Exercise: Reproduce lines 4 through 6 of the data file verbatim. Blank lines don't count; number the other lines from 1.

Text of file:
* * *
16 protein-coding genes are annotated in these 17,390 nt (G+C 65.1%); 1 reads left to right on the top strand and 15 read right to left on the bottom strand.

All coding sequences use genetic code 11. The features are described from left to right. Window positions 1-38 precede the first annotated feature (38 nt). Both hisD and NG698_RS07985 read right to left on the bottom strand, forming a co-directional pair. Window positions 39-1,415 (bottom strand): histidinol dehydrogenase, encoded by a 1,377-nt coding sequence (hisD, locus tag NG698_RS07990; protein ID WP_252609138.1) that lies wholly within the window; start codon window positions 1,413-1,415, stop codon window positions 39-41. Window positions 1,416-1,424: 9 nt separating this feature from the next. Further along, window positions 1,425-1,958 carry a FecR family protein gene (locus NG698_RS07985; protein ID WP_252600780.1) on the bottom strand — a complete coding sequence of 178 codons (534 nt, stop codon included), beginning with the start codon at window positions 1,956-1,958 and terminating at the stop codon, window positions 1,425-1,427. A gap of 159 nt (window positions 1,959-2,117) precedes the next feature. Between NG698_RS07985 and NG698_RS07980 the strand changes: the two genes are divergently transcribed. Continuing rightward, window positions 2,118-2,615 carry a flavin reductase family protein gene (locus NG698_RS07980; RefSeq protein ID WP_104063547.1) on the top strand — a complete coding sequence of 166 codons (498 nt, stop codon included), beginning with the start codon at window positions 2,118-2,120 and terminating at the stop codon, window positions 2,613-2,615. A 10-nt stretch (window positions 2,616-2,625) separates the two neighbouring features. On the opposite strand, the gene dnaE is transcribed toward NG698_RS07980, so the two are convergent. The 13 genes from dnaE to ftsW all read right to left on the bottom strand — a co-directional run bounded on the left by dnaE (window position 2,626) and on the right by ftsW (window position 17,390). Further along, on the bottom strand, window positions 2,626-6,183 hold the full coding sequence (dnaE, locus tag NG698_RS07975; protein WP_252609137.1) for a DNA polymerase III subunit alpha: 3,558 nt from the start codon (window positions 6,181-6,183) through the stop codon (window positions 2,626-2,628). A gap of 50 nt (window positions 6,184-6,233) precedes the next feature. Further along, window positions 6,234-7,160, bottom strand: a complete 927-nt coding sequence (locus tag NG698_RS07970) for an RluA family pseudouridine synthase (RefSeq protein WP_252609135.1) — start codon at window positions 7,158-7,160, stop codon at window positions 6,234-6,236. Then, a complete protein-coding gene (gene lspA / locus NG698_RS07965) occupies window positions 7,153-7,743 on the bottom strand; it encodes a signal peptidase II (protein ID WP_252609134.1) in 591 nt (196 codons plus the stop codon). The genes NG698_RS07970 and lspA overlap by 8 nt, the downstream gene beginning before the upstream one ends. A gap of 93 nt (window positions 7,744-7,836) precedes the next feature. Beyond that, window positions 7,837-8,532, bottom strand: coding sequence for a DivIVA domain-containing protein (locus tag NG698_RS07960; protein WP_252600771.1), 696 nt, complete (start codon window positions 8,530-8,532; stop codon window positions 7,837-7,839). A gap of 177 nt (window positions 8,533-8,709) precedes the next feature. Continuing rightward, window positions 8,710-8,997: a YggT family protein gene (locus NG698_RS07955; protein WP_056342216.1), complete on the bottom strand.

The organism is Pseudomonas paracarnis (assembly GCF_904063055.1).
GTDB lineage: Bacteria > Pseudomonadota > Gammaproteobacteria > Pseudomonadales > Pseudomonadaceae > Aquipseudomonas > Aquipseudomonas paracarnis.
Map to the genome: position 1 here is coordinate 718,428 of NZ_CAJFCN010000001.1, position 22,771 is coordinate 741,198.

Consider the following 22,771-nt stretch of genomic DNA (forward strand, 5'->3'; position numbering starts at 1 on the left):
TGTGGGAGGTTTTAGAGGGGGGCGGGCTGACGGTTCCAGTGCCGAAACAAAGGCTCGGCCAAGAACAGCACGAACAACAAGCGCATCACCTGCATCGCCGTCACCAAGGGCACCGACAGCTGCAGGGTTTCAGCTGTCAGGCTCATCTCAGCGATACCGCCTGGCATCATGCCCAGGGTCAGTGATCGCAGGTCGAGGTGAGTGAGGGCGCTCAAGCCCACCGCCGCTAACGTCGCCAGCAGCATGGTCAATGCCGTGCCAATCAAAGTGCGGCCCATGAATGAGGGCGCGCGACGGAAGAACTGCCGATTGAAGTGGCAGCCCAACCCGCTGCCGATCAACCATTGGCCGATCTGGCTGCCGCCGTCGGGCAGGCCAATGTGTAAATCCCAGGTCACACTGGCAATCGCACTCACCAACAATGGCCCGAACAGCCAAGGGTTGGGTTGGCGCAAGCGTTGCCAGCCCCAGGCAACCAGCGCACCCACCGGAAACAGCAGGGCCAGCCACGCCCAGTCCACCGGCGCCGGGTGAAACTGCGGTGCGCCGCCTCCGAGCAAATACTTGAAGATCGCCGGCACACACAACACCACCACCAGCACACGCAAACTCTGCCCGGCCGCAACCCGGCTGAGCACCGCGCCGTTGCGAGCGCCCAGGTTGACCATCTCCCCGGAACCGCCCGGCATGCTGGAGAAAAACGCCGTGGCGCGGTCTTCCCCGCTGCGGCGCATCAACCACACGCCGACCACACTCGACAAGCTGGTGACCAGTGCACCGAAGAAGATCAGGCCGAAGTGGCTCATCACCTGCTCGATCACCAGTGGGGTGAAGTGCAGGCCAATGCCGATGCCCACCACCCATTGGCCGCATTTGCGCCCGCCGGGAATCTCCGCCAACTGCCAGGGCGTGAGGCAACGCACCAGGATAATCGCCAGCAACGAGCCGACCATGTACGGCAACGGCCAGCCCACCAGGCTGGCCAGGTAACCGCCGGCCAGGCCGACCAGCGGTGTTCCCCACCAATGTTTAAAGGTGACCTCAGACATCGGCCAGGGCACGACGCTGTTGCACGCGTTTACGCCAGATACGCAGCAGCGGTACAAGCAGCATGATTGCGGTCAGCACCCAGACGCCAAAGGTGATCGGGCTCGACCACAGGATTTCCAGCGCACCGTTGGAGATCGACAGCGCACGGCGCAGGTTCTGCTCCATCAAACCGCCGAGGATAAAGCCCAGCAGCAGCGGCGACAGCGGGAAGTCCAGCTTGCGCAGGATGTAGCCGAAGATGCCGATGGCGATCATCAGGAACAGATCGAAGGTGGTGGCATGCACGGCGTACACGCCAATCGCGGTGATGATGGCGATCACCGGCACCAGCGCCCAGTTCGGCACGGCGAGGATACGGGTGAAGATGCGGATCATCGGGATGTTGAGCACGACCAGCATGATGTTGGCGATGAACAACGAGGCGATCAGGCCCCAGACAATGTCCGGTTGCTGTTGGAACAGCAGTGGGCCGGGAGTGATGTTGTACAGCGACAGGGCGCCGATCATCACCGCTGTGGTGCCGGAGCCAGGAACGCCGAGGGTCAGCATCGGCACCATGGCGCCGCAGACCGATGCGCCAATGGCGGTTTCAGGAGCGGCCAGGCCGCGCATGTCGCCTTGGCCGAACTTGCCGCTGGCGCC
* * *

GTDB lineage: Bacteria > Pseudomonadota > Gammaproteobacteria > Pseudomonadales > Pseudomonadaceae > Aquipseudomonas > Aquipseudomonas paracarnis.
Map to the genome: position 1 here is coordinate 718,428 of NZ_CAJFCN010000001.1, position 22,771 is coordinate 741,198.

Consider the following 22,771-nt stretch of genomic DNA (forward strand, 5'->3'; position numbering starts at 1 on the left):